What is Quantified Self?



Quantified self describes the phenomenon of consumers being able to closely track data that is relevant to their everyday lives through the use of technology. The emergence of wearable devices on the market such as watches, wristbands, and necklaces that are designed to automatically collect data are helping people manage their fitness, sleep cycles, and eating habits. Mobile apps also share a central role in this idea by providing easy-to-read dashboards for consumers to view and analyze their personal metrics. Empowered by these insights, many individuals now rely on these technologies to improve their lifestyle and health. Today’s apps not only track where a person goes, what they do, and how much time they spend doing it, but now what their aspirations are and when those can be accomplished. Novel devices, too, are enabling people to track their lives automatically, such as the Memoto, a camera worn around the neck that is designed to capture an image every half minute. As more people rely on their mobile devices to monitor their daily activities, data is becoming a larger part of everyday life.

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(1) How might this technology be relevant to the educational sector you know best?

  • Feedback is crucial to (any) learning. QS tech offers almost immediate feedback on behavior (movement, sleep, eating, etc.) thereby improving the probability greatly that a person is motivated to actually reach his/her goal. By combining insight in behavior and linking that to educational tasks/achievements we can optimize the effectiveness of education, especially in K-12 where children are often not fully conscious of the relation between physical and mental activity (allthough is true for most adults aswell ;-) - M.vanWetering M.vanWetering Oct 21, 2013 - Jeroen.Bottema Jeroen.Bottema Nov 3, 2013
  • 'Quantified Self' (QS) can be integrated into the curriculum, particularly into aspects dealing with health, well-being and physical/sporting activity. QS could be a major contributor to improved attitudes about health and in dealing with problems such as obesity. However, QS deployment should be done under guidance and we need to be conscious of the risk the QS might encourage obsessive behaviours driven by the data and an over-dependence on the analysis it presents. A tangential benefit of QS is that it can help to teach students about 'analytics' and thus may contribute to them having a better understanding of 'big data', privacy and who monitors what.- jimdevine jimdevine Oct 23, 2013 I agree. - paul paul Oct 29, 2013 I agree, but it's good to remember that not all feedback is good feedback! Also, people should learn to self-regulate themselves and not to rely external tools to tell them to stop - Riina_Vuorikari Riina_Vuorikari Oct 31, 2013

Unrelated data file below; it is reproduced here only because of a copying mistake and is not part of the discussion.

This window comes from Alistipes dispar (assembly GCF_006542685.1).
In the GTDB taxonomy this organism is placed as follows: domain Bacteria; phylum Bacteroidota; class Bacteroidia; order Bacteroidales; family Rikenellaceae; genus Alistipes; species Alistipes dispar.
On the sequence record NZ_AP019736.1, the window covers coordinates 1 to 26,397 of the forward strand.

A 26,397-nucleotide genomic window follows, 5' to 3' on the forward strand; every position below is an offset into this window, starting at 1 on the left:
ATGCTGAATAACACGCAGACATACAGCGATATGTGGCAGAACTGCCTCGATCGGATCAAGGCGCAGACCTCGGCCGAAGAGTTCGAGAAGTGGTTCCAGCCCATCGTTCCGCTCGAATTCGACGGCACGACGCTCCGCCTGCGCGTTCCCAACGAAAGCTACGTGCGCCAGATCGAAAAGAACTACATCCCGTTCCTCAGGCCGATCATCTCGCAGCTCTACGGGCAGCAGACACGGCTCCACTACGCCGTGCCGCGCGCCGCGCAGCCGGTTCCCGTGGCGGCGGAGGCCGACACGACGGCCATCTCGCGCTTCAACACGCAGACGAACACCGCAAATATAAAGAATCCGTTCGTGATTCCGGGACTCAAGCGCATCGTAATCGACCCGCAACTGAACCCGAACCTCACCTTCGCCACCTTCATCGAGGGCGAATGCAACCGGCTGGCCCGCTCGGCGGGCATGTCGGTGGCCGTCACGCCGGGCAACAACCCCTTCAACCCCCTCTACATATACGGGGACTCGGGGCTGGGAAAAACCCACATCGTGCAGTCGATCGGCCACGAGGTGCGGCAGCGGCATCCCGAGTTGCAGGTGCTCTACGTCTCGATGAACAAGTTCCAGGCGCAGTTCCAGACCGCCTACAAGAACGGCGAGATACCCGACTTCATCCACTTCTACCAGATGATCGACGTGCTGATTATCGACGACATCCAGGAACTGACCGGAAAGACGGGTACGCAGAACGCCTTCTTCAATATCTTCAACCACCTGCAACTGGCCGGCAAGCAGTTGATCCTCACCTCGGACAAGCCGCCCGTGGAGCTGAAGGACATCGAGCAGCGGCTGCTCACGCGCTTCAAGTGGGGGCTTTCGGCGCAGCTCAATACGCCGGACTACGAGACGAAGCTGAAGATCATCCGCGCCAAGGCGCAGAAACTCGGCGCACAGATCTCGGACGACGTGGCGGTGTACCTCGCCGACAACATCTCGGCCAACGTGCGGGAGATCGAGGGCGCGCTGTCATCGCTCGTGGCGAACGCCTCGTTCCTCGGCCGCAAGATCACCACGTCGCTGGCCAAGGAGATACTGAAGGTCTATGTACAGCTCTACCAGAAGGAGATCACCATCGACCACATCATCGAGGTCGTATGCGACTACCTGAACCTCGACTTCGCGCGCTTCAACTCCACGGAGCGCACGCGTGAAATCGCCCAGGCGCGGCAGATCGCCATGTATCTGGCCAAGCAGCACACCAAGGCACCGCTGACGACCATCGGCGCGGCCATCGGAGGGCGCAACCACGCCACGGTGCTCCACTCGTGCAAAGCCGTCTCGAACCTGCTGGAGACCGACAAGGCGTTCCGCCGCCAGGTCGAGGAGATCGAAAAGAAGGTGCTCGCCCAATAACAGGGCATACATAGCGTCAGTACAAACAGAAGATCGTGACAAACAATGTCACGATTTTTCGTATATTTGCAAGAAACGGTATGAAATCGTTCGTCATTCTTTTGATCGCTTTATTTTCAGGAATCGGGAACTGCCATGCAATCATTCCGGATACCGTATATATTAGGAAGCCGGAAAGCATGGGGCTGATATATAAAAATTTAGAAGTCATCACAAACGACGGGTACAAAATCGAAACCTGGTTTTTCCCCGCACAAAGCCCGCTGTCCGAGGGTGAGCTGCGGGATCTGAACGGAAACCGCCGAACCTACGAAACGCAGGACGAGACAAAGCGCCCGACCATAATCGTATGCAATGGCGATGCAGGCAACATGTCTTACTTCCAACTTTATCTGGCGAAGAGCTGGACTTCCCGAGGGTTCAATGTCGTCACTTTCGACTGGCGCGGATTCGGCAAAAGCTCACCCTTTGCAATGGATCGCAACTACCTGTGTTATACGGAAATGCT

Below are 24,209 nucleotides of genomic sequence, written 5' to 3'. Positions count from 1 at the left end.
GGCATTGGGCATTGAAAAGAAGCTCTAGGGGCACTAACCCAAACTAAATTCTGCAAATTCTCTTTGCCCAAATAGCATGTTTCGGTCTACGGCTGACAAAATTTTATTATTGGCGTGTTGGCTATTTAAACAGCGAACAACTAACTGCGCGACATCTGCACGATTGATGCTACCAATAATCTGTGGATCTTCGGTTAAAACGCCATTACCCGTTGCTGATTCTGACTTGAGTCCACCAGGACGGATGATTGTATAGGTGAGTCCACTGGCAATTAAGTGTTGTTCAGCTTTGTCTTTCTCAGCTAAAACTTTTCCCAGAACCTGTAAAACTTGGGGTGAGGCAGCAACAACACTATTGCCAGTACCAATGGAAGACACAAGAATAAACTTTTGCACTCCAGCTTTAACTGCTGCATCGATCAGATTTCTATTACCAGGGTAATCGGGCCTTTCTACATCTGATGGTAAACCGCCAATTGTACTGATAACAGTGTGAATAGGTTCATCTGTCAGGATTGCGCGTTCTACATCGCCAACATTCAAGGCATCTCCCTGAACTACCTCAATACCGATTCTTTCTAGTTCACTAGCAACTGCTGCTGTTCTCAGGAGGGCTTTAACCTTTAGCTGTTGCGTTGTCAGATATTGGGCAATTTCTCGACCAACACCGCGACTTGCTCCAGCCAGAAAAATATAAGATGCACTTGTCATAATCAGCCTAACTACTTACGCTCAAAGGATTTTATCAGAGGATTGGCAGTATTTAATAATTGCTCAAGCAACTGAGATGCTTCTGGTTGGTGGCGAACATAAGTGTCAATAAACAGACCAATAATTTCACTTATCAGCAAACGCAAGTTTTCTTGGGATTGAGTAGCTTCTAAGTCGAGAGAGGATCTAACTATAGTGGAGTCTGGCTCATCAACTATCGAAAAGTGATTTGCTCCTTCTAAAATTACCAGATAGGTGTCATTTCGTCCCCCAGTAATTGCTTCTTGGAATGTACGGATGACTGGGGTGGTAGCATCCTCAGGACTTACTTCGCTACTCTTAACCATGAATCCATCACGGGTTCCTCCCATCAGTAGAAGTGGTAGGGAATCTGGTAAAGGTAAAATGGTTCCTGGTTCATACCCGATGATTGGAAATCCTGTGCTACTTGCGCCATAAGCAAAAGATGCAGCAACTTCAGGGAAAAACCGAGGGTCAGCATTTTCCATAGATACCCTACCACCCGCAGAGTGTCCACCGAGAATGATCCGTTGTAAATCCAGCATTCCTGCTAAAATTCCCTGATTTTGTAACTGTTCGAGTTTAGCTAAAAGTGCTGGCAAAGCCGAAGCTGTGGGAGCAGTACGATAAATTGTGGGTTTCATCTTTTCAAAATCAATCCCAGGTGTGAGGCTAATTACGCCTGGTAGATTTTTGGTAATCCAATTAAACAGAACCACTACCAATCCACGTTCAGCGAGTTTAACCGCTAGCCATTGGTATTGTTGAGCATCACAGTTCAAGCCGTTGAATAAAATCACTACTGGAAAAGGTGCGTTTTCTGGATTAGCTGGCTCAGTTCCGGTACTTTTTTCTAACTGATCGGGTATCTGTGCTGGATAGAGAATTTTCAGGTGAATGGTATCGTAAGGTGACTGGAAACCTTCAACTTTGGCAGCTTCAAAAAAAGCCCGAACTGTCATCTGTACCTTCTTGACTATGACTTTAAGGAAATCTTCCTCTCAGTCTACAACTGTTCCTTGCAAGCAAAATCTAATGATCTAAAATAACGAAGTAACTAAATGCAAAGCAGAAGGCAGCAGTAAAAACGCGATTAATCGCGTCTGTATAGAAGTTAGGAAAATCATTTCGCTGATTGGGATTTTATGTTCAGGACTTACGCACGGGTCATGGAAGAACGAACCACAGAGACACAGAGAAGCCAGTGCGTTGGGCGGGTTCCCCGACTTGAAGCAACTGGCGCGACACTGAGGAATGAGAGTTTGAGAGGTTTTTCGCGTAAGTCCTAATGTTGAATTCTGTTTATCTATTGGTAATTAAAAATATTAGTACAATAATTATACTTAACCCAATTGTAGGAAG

• Fully agree with above. I would add that QS could contribute to grooming reflective learners and practitioners. I also see a connection with learning analytics, i.e. the collection of data to provide a dashboard helping learners (and carers) to make informed decisions. This also connects to the issue of privacy and the ability to control our personal data, for example with a personal digital locker. - Serge Serge Oct 25, 2013 Fully agree. Learning Analutics is an upcoming technology but it gone take some time time - claus.gregersen claus.gregersen Oct 30, 2013 - Jeroen.Bottema Jeroen.Bottema Nov 3, 2013

(2) What themes are missing from the above description that you think are important?

  • Competition and community are an important elements with many wearables (like the fitbit flex and the jawbone up). Within my team of 9 people we all wear the fitbit flex and we compete with our 'steps' during the week. Who gets the most exercise? Even jokingly this motivates people to adopt a healthier lifestyle also improving their performance at work.- M.vanWetering M.vanWetering Oct 21, 2013
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(3) What do you see as the potential impact of this technology on European schools education?

  • Its early days for this technology but in time I expect much better conscious decisions on when to offer which activity. Boys need more physical movement and perform better in a test when they have had some exercise. Girls don't need that as much (for better test performance). Apart from differences between boys and girls individual preferences and experiences can be registered and understood offering a whealth of possibilities in personalizing a childs learning program throughout the day and week.- M.vanWetering M.vanWetering Oct 21, 2013
  • Nutrition and sports/fitness are the obvious candidate areas. - jimdevine jimdevine Oct 23, 2013

(4) Do you have or know of a project working in this area


  • We are setting up a pilot at a high school as we speak, involving a class of students and their teacher who will start wearing the fitbit flex. No documentation or online information available yet.- M.vanWetering M.vanWetering Oct 21, 2013
  • Dublin City University, in association with the national public service broadcaster RTE runs the 'All Island First Year Fitness Challenge' http://www4.dcu.ie/shhp/first_year_fitness_challenge.shtml [[user:jimdevine|1382544025] * http://quantifiedself.com/conference/Amsterdam-2013/ - Serge Serge Oct 25, 2013
  • I cannot find the information now, but in 2012 in Microsoft partners in learning European forum, Ritaharju school from Oulu, Finland won one of the awards where students used smart phones to support their tracking of their health education. It was a nice project by 2 physical education teachers, both women.- Riina_Vuorikari Riina_Vuorikari Oct 31, 2013

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